I get this question all the time. The short answer is; it depends. It depends on the book, it depends on your experience, it depends on how much of an adventure seeker you are.
Japanese pattern books are not for you if:
- You want a pattern that walks you through how to make a garment. (unless you speak Japanese, of course).
- You have never made a garment before
- You are just beginning sewing
- You aren't up for a challenge
Japanese pattern books are for you if:
- You love a good challenge
- You have made a garment or two from a commercial pattern and understand some basics of garment construction. Again, the amount you need to know depends on the pattern book you chose.
- You want a book that has multiple fun patterns in it.
There is no denying that many Japanese pattern books are full of super cute patterns. Most times they are pretty easy to follow. I do have one book that is exceptionally difficult because it doesn't really have picture instructions. When ordering a book, feel free to ask the etsy seller how good the picture instructions are. They should be willing to send you a picture of an instruction page.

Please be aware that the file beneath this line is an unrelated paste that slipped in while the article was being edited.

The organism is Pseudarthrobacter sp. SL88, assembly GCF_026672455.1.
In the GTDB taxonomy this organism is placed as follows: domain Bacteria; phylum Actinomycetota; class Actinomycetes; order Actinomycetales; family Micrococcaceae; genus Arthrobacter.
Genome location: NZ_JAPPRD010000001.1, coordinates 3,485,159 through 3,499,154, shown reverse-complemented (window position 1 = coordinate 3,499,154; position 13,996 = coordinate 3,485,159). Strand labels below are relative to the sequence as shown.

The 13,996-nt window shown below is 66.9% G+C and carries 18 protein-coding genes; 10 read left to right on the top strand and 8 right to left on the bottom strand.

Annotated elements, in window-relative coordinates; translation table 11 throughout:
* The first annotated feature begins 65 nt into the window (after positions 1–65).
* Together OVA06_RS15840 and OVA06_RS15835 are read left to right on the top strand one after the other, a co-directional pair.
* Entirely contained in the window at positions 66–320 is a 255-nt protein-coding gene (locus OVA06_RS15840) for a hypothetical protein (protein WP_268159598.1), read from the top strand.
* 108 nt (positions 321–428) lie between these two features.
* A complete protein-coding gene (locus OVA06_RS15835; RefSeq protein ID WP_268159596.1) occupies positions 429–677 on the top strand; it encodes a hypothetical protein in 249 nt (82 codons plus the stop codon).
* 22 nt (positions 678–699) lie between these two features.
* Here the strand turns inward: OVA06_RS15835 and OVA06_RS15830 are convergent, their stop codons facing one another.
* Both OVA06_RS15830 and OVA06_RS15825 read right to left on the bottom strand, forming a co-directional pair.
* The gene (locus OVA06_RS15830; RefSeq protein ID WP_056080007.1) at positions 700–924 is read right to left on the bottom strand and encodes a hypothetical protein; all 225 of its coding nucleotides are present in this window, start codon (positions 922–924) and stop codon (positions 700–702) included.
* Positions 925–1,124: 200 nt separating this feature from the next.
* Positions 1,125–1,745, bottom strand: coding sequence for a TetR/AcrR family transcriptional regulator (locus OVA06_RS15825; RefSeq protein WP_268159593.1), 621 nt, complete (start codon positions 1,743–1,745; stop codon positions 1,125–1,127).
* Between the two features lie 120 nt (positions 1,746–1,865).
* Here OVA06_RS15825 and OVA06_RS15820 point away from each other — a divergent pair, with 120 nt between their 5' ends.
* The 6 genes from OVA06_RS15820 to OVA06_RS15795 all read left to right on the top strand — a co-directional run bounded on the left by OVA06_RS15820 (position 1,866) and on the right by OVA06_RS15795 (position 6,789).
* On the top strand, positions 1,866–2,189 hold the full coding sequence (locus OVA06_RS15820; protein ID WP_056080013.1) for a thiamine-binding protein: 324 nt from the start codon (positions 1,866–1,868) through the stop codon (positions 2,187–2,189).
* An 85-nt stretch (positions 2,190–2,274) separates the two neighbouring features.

A few tips for success:
- Chose a pattern you want to make and then find the corresponding pattern pieces on the pattern sheet. Most Japanese pattern books have all the patterns layered on top of one another on the sheet so you have to pay close attention to which pattern you want. All are labeled by English letter so you can find what you are looking for. Well, all of the books I have at least.
- Study the directions and diagrams to find out how many of each piece to cut and whether or not you need to add seam allowances. I believe most of the patterns will need seam allowances added to them.
- Highlight the pattern piece you want with a highlighter before you trace it onto tissue paper, pattern paper or freezer paper (my personal preference). This will make the tracing easier because there are lines everywhere!
- Study the instructions and write out your own before you start. This will help so you don't miss a step. If it seems the picture diagrams start midway through the garment construction there is a good chance the garment you chose is similar to another in the book and their first instruction is something like "follow steps 1-6 of skirt A". Just take a look around and see if you can find the instruction pictures for the beginning of the garment. You probably will. If not, it will often have a picture of the garment with numbers all around marking which step to do first, second, etc. These are the harder books and I'd save those until you've made more garments.
Do you have any suggestions for people who want to jump into Japanese pattern books?